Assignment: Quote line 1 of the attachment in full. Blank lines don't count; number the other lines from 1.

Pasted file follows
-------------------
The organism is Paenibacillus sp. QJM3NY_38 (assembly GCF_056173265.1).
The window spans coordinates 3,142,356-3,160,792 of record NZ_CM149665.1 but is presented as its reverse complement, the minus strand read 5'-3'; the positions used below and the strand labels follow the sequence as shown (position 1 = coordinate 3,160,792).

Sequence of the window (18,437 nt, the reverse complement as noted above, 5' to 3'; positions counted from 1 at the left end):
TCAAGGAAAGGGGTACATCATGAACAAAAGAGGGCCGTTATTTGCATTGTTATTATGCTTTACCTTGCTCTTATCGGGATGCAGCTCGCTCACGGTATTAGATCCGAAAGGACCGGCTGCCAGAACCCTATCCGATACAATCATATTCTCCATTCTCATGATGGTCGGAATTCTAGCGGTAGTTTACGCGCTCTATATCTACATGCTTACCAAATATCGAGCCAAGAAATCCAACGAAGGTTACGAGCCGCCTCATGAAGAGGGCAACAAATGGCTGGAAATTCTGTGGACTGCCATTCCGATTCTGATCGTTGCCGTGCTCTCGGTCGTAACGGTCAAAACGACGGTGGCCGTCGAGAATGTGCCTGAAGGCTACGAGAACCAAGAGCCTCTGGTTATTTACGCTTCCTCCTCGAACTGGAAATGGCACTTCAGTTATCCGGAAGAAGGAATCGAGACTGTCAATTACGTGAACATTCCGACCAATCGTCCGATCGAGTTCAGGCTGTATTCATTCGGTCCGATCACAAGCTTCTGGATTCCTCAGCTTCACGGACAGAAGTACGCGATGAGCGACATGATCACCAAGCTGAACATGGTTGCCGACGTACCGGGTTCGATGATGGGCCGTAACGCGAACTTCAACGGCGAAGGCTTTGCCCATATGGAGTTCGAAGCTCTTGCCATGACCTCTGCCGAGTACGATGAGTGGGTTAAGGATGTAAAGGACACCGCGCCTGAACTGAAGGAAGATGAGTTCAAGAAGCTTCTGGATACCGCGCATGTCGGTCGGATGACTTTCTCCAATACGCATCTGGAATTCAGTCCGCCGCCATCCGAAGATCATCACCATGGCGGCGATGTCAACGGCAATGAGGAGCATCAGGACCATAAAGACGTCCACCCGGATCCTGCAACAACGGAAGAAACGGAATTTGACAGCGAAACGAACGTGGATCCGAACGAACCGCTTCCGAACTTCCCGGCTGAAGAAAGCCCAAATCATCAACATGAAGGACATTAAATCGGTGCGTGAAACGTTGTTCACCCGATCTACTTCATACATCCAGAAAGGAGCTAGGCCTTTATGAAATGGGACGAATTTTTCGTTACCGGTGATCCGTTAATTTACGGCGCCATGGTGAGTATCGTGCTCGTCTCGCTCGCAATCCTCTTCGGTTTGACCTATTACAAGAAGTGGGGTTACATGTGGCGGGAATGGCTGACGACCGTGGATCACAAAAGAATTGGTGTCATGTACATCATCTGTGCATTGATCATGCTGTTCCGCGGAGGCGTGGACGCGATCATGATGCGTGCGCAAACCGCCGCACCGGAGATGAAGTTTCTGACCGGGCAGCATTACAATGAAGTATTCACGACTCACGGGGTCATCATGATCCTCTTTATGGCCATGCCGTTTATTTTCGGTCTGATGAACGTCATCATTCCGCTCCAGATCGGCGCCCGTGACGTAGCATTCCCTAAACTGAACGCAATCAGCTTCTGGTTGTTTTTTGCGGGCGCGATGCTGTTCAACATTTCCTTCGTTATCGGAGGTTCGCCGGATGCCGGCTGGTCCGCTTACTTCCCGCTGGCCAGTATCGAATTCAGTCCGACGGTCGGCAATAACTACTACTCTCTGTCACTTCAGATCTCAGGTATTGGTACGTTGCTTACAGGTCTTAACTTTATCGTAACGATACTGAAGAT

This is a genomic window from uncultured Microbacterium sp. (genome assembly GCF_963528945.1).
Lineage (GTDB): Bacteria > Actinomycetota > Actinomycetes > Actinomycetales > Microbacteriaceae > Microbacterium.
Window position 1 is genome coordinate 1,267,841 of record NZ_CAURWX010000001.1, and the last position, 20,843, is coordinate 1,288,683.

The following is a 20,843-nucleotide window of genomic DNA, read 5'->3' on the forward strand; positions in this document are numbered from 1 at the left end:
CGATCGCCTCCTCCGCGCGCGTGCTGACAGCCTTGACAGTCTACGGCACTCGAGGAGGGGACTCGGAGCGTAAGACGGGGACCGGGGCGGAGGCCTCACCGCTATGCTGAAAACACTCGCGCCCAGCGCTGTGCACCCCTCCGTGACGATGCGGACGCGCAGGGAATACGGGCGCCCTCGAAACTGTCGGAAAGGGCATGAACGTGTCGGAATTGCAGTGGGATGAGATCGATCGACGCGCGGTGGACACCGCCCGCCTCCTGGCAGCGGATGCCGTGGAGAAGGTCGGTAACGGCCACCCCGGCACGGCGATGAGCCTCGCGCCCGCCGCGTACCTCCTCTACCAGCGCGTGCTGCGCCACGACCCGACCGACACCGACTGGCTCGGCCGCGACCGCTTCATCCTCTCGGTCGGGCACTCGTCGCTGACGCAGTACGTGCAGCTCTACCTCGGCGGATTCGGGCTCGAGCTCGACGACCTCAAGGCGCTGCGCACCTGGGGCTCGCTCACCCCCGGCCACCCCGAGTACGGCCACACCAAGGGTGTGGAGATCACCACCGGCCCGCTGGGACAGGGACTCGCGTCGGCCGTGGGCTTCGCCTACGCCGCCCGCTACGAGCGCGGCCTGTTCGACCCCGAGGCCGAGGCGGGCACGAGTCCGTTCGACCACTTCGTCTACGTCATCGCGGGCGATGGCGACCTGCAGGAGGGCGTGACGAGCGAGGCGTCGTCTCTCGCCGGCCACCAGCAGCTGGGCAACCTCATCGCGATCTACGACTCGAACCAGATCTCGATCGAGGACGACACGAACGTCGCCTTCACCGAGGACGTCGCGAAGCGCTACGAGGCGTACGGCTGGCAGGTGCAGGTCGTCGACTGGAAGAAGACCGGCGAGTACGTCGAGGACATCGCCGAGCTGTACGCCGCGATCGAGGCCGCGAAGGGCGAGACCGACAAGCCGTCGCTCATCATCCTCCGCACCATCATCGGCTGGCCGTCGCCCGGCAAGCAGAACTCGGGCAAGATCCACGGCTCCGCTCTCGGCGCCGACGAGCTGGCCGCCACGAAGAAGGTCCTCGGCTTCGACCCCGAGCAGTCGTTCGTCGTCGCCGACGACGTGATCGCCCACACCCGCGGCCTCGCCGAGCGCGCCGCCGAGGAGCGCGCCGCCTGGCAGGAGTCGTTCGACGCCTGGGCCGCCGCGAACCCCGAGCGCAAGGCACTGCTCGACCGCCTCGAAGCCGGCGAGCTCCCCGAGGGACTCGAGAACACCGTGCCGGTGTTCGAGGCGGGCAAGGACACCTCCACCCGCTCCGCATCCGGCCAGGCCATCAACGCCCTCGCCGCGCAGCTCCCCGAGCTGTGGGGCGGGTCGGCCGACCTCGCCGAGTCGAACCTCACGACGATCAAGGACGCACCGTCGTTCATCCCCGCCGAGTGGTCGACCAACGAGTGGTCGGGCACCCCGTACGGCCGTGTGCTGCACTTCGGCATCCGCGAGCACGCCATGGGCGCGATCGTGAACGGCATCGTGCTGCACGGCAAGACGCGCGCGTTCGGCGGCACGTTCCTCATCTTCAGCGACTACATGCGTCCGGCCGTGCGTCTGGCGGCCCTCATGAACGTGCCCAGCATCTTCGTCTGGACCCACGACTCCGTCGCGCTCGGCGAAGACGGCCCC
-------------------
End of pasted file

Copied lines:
The organism is Paenibacillus sp. QJM3NY_38 (assembly GCF_056173265.1).